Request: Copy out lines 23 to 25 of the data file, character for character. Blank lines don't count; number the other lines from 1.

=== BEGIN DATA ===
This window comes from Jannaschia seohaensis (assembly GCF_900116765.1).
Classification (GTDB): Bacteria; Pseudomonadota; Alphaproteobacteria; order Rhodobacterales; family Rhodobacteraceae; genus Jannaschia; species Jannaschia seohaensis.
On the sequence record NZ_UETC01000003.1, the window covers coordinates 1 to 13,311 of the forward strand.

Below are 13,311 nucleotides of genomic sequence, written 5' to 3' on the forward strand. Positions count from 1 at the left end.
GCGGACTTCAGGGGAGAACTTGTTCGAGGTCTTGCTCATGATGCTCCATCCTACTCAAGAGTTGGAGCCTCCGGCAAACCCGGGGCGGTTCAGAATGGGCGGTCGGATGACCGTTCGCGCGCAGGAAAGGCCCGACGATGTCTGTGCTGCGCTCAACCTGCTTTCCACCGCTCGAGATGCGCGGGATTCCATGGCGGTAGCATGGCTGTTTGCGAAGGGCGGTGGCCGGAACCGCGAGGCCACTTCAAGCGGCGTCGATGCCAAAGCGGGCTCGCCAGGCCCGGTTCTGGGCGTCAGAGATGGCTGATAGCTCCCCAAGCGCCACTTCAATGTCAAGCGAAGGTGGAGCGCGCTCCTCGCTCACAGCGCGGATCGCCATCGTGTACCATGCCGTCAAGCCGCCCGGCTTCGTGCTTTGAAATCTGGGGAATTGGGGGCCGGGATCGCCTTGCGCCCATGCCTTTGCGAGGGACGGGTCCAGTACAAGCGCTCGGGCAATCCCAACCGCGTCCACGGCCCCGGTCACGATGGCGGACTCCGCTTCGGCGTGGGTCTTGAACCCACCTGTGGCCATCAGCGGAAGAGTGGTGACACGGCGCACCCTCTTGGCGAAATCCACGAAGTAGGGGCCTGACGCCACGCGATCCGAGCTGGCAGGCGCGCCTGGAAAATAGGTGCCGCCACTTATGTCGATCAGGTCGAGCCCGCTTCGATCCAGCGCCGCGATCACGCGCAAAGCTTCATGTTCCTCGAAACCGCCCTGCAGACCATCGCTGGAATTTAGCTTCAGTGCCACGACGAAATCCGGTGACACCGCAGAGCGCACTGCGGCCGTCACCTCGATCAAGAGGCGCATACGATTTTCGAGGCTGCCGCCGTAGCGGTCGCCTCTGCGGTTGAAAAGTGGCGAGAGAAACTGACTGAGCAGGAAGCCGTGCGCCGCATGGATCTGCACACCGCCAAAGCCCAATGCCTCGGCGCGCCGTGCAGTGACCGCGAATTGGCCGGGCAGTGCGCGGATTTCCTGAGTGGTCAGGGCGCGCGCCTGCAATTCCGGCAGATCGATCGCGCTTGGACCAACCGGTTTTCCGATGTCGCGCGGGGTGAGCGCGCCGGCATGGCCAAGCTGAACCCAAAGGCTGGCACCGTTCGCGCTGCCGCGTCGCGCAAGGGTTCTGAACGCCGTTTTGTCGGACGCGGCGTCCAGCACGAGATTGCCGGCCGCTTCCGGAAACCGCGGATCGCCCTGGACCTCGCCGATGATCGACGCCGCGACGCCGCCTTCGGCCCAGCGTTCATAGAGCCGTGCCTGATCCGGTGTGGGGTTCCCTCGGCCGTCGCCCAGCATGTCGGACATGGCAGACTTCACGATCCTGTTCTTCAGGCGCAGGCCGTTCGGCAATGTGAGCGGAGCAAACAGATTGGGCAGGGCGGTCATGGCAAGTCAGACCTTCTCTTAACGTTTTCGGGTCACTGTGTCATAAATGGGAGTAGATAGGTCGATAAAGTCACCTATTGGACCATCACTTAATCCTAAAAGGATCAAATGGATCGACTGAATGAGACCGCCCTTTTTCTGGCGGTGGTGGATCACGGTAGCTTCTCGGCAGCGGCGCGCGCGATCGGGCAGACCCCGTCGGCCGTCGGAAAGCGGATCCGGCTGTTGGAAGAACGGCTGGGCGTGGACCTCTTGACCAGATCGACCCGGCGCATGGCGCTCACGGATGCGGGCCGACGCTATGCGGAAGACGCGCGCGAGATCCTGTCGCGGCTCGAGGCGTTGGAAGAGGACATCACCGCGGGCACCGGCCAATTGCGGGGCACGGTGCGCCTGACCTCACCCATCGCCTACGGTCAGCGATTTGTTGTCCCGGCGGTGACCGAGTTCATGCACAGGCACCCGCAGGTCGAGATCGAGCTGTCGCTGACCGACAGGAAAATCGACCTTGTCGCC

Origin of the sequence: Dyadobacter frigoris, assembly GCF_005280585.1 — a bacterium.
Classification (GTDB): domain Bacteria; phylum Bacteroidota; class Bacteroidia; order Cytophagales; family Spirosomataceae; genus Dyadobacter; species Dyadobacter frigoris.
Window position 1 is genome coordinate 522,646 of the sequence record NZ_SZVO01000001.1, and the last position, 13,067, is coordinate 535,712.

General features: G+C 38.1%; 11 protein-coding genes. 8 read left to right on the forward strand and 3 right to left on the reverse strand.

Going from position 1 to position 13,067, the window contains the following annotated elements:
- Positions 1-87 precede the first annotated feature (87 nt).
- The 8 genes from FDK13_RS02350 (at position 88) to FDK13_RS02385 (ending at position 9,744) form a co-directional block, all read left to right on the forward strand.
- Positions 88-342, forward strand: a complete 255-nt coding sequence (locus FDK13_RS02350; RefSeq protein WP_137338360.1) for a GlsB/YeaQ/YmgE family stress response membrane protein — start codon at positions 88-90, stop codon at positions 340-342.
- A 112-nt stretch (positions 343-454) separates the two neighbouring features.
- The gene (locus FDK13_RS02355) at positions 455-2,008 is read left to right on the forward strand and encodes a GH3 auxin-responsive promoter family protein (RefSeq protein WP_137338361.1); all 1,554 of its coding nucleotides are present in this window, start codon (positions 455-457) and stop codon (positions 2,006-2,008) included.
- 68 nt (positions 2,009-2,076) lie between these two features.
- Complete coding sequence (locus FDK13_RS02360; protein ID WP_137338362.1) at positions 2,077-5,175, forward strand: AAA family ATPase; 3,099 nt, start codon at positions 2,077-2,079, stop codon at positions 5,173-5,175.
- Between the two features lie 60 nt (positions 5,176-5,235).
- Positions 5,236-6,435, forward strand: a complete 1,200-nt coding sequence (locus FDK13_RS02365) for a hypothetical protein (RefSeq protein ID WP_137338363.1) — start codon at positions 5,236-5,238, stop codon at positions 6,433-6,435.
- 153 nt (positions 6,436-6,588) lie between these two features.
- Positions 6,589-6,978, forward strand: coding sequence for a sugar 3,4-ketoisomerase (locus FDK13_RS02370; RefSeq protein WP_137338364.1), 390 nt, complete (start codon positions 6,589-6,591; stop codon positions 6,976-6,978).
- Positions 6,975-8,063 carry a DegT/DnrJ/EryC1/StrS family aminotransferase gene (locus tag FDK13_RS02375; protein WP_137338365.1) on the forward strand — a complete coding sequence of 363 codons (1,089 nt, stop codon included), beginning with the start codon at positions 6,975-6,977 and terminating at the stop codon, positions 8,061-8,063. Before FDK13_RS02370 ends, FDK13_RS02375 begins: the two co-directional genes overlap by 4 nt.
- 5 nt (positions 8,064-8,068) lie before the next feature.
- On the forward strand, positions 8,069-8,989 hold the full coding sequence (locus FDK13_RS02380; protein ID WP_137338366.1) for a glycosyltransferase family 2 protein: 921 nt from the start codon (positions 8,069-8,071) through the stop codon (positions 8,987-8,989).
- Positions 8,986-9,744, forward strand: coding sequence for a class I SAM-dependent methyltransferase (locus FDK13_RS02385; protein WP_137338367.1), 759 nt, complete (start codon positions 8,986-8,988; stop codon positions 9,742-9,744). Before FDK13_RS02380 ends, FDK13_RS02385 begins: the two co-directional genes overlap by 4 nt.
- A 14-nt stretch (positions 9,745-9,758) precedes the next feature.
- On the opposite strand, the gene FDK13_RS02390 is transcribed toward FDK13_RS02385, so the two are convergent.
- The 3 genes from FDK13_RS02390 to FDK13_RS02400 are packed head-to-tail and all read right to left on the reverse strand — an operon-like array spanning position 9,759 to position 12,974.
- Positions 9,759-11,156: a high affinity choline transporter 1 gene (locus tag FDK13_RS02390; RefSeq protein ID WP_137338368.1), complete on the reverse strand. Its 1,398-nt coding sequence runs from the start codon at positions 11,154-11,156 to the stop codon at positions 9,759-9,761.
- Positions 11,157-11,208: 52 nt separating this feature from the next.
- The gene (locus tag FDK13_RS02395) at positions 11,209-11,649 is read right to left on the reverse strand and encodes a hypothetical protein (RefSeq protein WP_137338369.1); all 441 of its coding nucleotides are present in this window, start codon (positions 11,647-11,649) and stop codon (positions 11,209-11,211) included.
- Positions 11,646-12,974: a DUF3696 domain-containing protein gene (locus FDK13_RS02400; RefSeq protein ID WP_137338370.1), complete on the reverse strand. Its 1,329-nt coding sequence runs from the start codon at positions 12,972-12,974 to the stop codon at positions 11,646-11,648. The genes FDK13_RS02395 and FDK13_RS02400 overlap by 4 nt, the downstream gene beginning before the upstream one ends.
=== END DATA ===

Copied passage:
- 5 nt (positions 8,064-8,068) lie before the next feature.
- On the forward strand, positions 8,069-8,989 hold the full coding sequence (locus FDK13_RS02380; protein ID WP_137338366.1) for a glycosyltransferase family 2 protein: 921 nt from the start codon (positions 8,069-8,071) through the stop codon (positions 8,987-8,989).
- Positions 8,986-9,744, forward strand: coding sequence for a class I SAM-dependent methyltransferase (locus FDK13_RS02385; protein WP_137338367.1), 759 nt, complete (start codon positions 8,986-8,988; stop codon positions 9,742-9,744). Before FDK13_RS02380 ends, FDK13_RS02385 begins: the two co-directional genes overlap by 4 nt.